[erlang-questions] Managing a huge binary file

Salvador Tamarit <>
Tue Apr 30 13:40:06 CEST 2013


2013/4/30 Richard A. O'Keefe <>:
>
> On 30/04/2013, at 1:23 PM, Salvador Tamarit wrote:
>
>> Suppose that we have a huge binary file (8GB or so) containing all the
>> integers from 0 to a given (very big) number. The numbers are unsorted
>> and some of them (70 numbers for instance) has been removed.
>
> This sounds like a well known problem with an answer in
> http://books.google.co.nz/books?id=415loiMd_c0C&lpg=PP1&dq=muthukrishnan+data+stream+algorithms&hl=el&pg=PA1&redir_esc=y
>

That's great. I was suspicious that it existed, but I didn't know how
to find it :P Thank you very much Richard.

> with the twist that you are asked to find a specific missing number
> (in value order) rather than all of them.
>
> When you talk about reading the numbers 4 bytes at a time, that tells
> me the numbers are not >that< "huge".
>
> One very simple step would be to set up
>     number-present : map (0..6535) -> nat := (all -> 0)_
>     for each number in the input
>         number-present(high 16 bits of that number) +:= 1
> Now you can tell which block of numbers must contain the
> number you are looking for, and you can make a second pass
> through the data counting numbers in that block, and then
> it's a simple scan through the block.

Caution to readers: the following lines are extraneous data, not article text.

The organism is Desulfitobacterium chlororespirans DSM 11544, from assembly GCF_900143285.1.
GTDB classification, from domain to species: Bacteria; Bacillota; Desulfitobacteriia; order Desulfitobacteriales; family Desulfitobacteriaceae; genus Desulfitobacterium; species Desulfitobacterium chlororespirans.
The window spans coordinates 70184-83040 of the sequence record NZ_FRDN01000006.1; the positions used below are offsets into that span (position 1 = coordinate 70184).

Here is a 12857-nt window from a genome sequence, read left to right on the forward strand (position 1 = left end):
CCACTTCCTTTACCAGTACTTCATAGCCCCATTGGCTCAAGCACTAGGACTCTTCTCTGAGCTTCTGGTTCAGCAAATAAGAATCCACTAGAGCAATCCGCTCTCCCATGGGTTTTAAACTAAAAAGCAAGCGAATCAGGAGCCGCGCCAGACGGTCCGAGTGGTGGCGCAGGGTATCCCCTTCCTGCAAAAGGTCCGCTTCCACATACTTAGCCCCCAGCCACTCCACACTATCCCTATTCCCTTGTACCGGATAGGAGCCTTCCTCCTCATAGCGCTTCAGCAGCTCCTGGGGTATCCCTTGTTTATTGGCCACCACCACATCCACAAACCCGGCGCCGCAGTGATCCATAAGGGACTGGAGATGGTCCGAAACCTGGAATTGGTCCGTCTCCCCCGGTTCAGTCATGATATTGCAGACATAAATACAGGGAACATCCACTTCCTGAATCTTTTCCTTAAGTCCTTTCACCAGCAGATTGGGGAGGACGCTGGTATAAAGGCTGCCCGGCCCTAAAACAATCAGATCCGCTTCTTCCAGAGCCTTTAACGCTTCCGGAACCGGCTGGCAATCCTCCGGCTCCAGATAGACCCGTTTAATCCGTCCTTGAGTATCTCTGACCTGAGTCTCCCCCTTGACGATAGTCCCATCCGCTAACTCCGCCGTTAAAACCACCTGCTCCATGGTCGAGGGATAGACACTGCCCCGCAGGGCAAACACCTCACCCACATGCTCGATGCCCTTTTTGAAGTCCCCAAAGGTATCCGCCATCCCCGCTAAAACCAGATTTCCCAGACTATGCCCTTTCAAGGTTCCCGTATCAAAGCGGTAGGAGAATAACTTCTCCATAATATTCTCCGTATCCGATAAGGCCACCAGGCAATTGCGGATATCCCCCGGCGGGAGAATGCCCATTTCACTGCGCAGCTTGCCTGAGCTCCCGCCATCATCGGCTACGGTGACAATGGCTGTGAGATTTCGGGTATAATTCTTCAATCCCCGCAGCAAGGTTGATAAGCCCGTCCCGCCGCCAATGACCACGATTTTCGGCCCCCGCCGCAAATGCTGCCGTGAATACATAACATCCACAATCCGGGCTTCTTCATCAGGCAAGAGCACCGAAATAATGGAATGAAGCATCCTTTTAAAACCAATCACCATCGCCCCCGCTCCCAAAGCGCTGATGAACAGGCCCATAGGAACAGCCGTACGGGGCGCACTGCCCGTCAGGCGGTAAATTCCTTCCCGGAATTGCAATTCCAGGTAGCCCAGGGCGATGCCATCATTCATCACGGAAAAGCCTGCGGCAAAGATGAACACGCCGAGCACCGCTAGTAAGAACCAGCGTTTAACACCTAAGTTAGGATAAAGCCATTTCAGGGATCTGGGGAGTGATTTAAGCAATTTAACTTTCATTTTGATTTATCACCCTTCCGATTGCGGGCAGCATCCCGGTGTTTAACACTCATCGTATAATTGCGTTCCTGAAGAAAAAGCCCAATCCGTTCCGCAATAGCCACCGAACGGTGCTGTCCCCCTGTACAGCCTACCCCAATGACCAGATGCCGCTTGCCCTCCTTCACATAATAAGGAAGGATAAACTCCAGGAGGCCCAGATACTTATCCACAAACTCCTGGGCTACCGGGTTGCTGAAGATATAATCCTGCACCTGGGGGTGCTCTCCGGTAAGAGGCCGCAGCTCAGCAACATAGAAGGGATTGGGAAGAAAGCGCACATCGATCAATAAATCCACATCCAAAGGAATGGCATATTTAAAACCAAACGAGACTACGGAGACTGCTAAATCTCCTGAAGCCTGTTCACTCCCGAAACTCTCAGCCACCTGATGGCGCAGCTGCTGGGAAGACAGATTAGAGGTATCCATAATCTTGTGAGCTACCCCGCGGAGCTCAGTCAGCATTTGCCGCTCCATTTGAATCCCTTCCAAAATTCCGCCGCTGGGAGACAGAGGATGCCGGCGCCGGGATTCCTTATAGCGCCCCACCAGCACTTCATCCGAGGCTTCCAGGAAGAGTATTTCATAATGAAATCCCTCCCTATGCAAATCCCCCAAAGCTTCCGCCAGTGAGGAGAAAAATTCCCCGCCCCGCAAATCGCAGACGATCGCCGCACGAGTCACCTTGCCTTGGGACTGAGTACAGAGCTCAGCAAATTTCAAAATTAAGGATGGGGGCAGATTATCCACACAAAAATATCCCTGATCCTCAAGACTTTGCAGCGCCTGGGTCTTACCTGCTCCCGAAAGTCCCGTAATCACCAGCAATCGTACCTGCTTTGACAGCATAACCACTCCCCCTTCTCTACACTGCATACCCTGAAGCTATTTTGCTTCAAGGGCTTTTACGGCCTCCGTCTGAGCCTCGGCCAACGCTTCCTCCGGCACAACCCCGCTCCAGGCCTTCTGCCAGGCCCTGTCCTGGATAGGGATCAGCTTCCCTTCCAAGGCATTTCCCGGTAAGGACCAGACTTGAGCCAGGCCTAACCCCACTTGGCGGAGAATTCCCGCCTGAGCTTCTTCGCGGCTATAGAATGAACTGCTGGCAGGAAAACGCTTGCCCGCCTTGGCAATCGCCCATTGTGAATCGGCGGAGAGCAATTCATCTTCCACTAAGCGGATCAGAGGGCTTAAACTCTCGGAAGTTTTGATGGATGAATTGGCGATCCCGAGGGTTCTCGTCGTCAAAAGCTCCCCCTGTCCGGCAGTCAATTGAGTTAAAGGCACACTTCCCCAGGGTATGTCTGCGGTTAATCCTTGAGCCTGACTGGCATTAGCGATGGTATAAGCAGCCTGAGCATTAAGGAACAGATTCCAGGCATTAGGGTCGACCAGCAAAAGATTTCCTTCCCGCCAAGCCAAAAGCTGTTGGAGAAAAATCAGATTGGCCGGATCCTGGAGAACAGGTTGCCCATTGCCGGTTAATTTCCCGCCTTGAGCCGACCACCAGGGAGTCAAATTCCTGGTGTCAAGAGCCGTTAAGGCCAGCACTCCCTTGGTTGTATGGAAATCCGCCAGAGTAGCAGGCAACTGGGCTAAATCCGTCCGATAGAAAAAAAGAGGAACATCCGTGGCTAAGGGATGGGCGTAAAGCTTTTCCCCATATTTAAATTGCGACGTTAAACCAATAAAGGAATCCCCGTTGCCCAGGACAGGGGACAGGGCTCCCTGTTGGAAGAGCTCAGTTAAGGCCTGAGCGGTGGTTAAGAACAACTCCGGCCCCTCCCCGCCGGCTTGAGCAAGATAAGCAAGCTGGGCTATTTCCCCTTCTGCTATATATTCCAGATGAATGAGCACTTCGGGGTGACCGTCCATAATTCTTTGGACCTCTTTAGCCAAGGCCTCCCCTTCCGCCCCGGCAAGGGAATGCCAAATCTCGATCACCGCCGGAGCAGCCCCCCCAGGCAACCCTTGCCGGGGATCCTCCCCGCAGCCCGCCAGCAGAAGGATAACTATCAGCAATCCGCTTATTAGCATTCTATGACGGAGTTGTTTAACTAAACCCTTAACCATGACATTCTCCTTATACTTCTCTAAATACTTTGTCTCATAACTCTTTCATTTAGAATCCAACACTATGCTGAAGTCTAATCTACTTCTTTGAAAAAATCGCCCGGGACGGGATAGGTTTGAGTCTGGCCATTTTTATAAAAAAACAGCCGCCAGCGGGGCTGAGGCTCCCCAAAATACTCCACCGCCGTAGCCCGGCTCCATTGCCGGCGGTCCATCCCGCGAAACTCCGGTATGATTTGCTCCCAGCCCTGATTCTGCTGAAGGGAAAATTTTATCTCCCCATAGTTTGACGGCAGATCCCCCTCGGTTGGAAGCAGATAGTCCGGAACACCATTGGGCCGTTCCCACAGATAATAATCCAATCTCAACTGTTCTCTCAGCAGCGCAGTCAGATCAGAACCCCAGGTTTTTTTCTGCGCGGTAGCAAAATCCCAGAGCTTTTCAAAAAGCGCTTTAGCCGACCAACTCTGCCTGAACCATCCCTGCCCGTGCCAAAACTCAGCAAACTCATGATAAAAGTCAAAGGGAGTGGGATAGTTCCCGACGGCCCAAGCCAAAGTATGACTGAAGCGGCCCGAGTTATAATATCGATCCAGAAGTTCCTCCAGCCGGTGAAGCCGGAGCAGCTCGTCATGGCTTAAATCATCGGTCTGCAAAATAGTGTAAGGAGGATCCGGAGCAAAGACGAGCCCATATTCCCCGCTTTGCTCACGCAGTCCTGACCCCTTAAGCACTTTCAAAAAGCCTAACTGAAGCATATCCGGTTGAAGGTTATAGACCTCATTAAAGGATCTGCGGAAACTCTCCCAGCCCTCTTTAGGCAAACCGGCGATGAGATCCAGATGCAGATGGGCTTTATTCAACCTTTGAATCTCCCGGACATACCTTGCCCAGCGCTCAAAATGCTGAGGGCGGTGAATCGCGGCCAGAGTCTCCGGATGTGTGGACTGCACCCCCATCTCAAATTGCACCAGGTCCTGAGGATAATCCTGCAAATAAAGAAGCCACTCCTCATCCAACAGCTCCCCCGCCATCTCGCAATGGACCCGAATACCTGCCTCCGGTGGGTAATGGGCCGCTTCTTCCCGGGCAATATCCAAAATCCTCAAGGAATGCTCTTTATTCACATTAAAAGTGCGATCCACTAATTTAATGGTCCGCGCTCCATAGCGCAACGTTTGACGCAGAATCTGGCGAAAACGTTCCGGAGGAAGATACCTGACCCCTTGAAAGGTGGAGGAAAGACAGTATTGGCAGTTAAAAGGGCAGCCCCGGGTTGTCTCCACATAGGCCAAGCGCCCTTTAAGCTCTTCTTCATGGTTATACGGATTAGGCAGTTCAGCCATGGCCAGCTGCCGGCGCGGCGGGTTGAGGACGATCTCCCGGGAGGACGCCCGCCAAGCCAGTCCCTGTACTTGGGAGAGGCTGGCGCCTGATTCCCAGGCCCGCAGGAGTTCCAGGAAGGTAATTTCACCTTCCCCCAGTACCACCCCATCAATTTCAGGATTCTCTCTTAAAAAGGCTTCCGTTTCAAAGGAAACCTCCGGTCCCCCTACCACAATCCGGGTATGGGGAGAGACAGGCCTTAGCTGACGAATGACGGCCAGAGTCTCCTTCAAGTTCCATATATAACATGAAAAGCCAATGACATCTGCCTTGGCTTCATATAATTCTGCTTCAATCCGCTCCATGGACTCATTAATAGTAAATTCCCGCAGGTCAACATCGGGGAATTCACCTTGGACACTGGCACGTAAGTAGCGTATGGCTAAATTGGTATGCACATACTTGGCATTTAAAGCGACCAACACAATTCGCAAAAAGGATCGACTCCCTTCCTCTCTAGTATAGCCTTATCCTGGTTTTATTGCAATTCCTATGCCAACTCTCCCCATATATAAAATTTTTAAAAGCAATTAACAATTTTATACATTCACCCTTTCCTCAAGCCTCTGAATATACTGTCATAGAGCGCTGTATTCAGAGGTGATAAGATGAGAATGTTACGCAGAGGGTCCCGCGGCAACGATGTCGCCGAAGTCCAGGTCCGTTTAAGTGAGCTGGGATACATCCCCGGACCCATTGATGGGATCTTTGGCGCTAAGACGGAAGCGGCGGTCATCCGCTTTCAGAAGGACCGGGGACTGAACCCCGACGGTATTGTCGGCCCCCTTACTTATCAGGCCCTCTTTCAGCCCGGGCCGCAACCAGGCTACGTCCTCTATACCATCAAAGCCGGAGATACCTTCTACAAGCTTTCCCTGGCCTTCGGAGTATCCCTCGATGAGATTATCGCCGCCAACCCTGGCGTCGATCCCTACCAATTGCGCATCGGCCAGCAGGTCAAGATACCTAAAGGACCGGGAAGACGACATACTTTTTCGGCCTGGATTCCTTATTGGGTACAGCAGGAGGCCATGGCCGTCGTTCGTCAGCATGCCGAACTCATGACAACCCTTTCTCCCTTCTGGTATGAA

It would solve the problem of being able to load the data into memory,
but I still having problems reading the whole file. It takes too much
time. I know my function is very naive, however I'm not sure how could
I improve it. Only reading integers from file, without further
processing, takes a lot of time (minutes) in a fast laptop.


read_integers(FDevice) ->
   case file:read(FDevice, 4) of
     {ok,<<_:2/little-unit:8,Readed:2/little-unit:8>>} ->
        read_integers(FDevice);
     eof ->
        ok
   end.

>
> So if the numbers are 0..N-1, the problem can be solved in
> O(N**1/2) space in two passes, or in O(N**1/3) space in
> three passes, &c.
>
> This is _not_ mathematically optimal, but it's quite easy to
> program, and if you really had this problem, I'd rather have
> the data read twice by a simple program I trusted than once
> by a clever program that was almost certainly wrong.
>
>
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